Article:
The decision whether or not to make a voluntary filing is unique to each transaction involving a foreign investor.  Investments in TID U.S. businesses by foreign persons, even if a mandatory filing is not required, should be reviewed by counsel to determine if a voluntary filing may be appropriate based on a risk assessment. In particular, investments by foreign persons in U.S. businesses that involve the sensitive personal data of U.S. citizens, have links to government procurement, or operate in sensitive industries or geographies, may benefit from a voluntary filing. 

What If a Filing is Not Made?

If a mandatory filing is required but not made, CFIUS has the authority to impose a penalty of up to the total value of the transaction (the investment amount).  In addition, future rounds of investment could be put at risk if it is later discovered by CFIUS that a prior investment required a filing that was not made.  CFIUS has the power to investigate prior transactions, issue subpoenas to require information, and if necessary, require restructuring or even unwinding of a prior transaction if it is deemed to have created a significant national security risk.  This is the case whether a transaction was subject to a mandatory filing requirement, or only a voluntary filing option. 

Consequently, investors considering an investment in a new target should consider any national security implications of the investment, including who the other investors and shareholders would be, what industries and technologies the target is engaged in, whether the target has any links to defense, intelligence, or sensitive supply chains, and consider whether a voluntary filing may be appropriate.  Once CFIUS has completed its review of a transaction, that investment has a “safe harbor” that would prevent CFIUS from reassessing the transaction in the future (as long as full information had been provided).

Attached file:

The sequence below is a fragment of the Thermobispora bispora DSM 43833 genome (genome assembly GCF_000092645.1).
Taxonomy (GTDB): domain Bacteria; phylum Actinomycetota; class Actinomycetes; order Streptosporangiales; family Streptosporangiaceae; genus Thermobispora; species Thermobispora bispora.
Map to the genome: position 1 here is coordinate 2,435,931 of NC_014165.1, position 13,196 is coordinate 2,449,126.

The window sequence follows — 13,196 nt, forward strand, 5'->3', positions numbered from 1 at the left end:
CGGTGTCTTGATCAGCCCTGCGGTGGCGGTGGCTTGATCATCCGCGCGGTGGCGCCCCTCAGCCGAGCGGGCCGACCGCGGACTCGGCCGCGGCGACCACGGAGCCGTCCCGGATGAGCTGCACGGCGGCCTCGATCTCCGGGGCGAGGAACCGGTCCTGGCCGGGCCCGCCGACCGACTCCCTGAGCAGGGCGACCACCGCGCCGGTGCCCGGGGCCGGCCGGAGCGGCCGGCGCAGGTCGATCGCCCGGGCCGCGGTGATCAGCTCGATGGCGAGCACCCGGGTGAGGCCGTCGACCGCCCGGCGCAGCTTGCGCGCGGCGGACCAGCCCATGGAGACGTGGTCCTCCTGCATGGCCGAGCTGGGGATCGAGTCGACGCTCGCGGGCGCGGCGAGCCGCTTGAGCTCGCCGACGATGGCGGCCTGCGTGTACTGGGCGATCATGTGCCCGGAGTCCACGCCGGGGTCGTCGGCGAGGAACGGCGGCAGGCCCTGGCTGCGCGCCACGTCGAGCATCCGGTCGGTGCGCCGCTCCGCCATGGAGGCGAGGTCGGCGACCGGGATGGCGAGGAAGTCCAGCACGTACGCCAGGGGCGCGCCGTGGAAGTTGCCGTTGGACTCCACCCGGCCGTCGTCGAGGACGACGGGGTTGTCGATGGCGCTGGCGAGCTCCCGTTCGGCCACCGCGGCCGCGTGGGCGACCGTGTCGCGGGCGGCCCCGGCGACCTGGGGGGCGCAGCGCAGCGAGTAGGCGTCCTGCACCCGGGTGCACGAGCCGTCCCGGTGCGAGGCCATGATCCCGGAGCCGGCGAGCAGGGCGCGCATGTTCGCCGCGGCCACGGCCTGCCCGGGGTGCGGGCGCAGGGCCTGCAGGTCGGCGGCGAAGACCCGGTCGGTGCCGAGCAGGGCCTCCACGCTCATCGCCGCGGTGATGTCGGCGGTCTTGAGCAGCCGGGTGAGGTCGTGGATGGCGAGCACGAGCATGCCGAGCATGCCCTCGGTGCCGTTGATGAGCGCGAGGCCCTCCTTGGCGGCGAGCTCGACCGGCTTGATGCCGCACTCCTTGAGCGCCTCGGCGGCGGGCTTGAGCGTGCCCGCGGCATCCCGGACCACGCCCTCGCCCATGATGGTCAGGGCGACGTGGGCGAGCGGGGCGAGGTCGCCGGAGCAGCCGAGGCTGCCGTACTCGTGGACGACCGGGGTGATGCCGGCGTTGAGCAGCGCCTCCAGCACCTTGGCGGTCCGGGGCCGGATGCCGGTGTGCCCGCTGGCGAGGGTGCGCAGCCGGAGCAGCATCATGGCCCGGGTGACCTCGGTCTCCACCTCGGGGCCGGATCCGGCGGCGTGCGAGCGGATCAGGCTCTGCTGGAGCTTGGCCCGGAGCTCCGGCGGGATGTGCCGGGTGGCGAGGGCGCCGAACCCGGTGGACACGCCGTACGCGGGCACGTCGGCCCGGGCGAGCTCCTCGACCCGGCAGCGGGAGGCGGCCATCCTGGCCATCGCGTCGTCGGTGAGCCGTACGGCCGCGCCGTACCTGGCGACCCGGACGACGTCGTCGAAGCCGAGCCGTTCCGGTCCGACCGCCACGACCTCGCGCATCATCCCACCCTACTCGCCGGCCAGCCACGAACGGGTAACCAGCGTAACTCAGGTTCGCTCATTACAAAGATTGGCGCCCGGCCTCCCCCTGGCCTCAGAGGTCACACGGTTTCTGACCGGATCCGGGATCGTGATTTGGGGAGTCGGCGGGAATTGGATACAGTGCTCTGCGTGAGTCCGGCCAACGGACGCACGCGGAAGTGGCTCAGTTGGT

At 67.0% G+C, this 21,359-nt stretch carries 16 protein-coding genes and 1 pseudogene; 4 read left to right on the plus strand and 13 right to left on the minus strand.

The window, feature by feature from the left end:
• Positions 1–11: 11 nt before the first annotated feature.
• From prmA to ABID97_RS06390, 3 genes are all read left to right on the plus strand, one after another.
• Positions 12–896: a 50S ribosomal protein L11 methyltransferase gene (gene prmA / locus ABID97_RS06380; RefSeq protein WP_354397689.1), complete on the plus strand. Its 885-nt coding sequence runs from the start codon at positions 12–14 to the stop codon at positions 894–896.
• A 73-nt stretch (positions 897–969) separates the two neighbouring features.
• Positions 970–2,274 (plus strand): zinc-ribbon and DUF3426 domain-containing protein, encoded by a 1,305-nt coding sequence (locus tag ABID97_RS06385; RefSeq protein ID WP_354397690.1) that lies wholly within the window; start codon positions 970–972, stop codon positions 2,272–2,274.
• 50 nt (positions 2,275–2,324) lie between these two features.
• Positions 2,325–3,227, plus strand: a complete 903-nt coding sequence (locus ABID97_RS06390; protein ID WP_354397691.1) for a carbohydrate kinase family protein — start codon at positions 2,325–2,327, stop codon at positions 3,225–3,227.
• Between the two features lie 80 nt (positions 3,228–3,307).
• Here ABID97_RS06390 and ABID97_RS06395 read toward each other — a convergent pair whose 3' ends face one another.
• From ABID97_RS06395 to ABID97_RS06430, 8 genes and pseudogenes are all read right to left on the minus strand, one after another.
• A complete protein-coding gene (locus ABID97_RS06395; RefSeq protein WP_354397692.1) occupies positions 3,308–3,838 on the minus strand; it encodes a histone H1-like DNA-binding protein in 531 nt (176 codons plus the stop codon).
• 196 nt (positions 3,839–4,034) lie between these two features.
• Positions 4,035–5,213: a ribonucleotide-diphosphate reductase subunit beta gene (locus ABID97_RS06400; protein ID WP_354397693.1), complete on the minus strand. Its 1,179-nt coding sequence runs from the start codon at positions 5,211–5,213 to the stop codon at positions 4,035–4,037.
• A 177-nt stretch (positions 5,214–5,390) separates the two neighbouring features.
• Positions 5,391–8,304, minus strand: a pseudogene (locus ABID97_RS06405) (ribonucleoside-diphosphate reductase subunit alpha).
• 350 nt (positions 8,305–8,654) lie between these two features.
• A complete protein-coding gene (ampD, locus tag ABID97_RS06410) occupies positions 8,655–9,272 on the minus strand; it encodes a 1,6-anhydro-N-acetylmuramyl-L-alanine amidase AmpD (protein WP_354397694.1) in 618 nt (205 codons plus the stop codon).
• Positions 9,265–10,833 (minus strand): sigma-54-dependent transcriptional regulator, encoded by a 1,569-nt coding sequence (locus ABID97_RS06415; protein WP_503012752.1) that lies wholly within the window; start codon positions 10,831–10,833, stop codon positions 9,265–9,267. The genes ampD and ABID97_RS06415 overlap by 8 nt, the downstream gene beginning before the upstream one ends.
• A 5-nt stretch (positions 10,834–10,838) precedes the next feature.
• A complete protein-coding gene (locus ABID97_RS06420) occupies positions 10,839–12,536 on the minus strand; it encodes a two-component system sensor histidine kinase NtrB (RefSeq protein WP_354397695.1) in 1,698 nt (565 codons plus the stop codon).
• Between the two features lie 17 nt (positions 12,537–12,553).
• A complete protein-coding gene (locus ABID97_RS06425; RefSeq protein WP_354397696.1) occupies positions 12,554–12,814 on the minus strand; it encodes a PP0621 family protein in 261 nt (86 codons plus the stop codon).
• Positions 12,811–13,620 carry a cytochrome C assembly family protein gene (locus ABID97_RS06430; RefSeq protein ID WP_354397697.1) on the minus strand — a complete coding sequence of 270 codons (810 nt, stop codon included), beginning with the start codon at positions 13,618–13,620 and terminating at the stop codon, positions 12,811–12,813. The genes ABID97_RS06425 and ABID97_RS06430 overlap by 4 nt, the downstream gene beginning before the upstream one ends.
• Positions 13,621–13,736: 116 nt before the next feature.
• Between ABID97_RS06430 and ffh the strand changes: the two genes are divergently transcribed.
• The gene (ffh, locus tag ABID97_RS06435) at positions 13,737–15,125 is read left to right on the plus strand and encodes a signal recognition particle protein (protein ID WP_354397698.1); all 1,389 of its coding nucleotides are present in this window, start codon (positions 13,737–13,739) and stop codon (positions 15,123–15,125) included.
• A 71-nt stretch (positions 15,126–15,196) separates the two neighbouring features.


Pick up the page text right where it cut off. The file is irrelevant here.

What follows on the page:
Are Any Foreign Investors Exempted?

Under certain circumstances – which should always be reviewed by counsel – certain non-controlling foreign investments may be exempt from mandatory filing requirements. The exemptions may apply to:

  1. Certain qualified investment funds if structured to maintain control by U.S. persons and limit access to decision-making and information by foreign persons.
  2. Certain foreign investors from excepted foreign states who meet all requirements set forth in the new regulations for excepted foreign investors.

Currently, CFIUS has designated Australia, Canada, and the United Kingdom as “excepted foreign states,” although this list may expand in the future. Note that transactions that involve the acquisition of control (as little as 10%), even if by an “excepted foreign investor,” require a mandatory declaration for certain foreign investments in TID U.S. businesses.   

What is the Significance of NAICS Code Classifications?

CFIUS still relies on the analysis of NAICS codes, which remains challenging for many businesses which pivot their focus from one industry to another during their development, or provide innovative products or services not accurately captured by the current codes. As discussed above, mandatory declarations are required for foreign investments if the U.S. business (1) operated within one of twenty-seven specific NAICS codes, and (2) developed a critical technology. While this definition is expected to change in the future, for the time being investors will need to be aware of which NAICS codes apply to the businesses that they invest in.

Are There Filing Fees Associated with CFIUS Filings?

On this front, at least, there is some good news for the angel investing community.  Because angel investors typically invest in smaller tranches, which often is as little as $300,000 to $500,000 in total and may provide for only one year of operating expenses, CFIUS fees are a key concern. On March 9, 2020, CFIUS released a proposed rule that would establish filing fees for certain transactions subject to CFIUS review.  The final rule should be published in late April or May 2020.

Short-form mandatory declarations will not trigger a fee. The proposed rule sets forth fees for voluntary notice filings based on the value of the transaction:

  • $750 million or more: a filing fee of $300,000
  • $250 – $750 million: a filing fee of $150,000
  • $50 – $250 million: a filing fee of $75,000
  • $5 – $50 million: a filing fee of $7,500
  • $500,000 – $5 million: a filing fee of $750
  • Under $500,000: no filing fee

For More Information

The CFIUS website provides information regarding the final and interim rules, including:

  1. Provisions Pertaining to Certain Investments in the United States by Foreign Persons (31 CFR §800)
  2. Provisions Pertaining to Certain Transactions by Foreign Persons Involving Real Estate in the United States (31 CFR. §802)
  3. Final FIRRMA Regulations – Fact Sheet
  4. Final FIRRMA Regulations – FAQs
  5. Final FIRRMA Regulations – Press Release